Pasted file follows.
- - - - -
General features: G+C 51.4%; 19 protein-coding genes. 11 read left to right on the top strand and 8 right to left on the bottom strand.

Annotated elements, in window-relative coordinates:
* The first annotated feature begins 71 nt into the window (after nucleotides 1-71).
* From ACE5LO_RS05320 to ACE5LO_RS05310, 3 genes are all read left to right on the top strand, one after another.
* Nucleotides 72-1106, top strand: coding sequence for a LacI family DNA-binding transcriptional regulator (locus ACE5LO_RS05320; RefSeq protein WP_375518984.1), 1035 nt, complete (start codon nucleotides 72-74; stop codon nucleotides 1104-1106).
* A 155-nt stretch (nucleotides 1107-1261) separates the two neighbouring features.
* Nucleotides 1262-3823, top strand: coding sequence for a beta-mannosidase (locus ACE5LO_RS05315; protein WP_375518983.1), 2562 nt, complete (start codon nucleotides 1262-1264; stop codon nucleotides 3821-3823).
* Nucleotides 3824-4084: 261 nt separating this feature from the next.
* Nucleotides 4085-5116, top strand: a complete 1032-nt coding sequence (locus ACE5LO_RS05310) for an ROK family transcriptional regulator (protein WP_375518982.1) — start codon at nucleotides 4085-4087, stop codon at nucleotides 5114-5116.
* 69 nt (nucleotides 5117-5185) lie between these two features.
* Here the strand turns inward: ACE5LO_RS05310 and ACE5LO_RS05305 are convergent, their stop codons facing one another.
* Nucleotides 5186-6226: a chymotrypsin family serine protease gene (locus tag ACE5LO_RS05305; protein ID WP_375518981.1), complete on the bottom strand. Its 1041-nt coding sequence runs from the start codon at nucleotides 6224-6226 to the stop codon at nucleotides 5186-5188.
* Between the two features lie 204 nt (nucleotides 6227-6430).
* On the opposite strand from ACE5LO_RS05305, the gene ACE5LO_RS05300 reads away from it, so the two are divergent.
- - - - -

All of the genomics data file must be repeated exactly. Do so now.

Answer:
General features: G+C 51.4%; 19 protein-coding genes. 11 read left to right on the top strand and 8 right to left on the bottom strand.

Annotated elements, in window-relative coordinates:
* The first annotated feature begins 71 nt into the window (after nucleotides 1-71).
* From ACE5LO_RS05320 to ACE5LO_RS05310, 3 genes are all read left to right on the top strand, one after another.
* Nucleotides 72-1106, top strand: coding sequence for a LacI family DNA-binding transcriptional regulator (locus ACE5LO_RS05320; RefSeq protein WP_375518984.1), 1035 nt, complete (start codon nucleotides 72-74; stop codon nucleotides 1104-1106).
* A 155-nt stretch (nucleotides 1107-1261) separates the two neighbouring features.
* Nucleotides 1262-3823, top strand: coding sequence for a beta-mannosidase (locus ACE5LO_RS05315; protein WP_375518983.1), 2562 nt, complete (start codon nucleotides 1262-1264; stop codon nucleotides 3821-3823).
* Nucleotides 3824-4084: 261 nt separating this feature from the next.
* Nucleotides 4085-5116, top strand: a complete 1032-nt coding sequence (locus ACE5LO_RS05310) for an ROK family transcriptional regulator (protein WP_375518982.1) — start codon at nucleotides 4085-4087, stop codon at nucleotides 5114-5116.
* 69 nt (nucleotides 5117-5185) lie between these two features.
* Here the strand turns inward: ACE5LO_RS05310 and ACE5LO_RS05305 are convergent, their stop codons facing one another.
* Nucleotides 5186-6226: a chymotrypsin family serine protease gene (locus tag ACE5LO_RS05305; protein ID WP_375518981.1), complete on the bottom strand. Its 1041-nt coding sequence runs from the start codon at nucleotides 6224-6226 to the stop codon at nucleotides 5186-5188.
* Between the two features lie 204 nt (nucleotides 6227-6430).
* On the opposite strand from ACE5LO_RS05305, the gene ACE5LO_RS05300 reads away from it, so the two are divergent.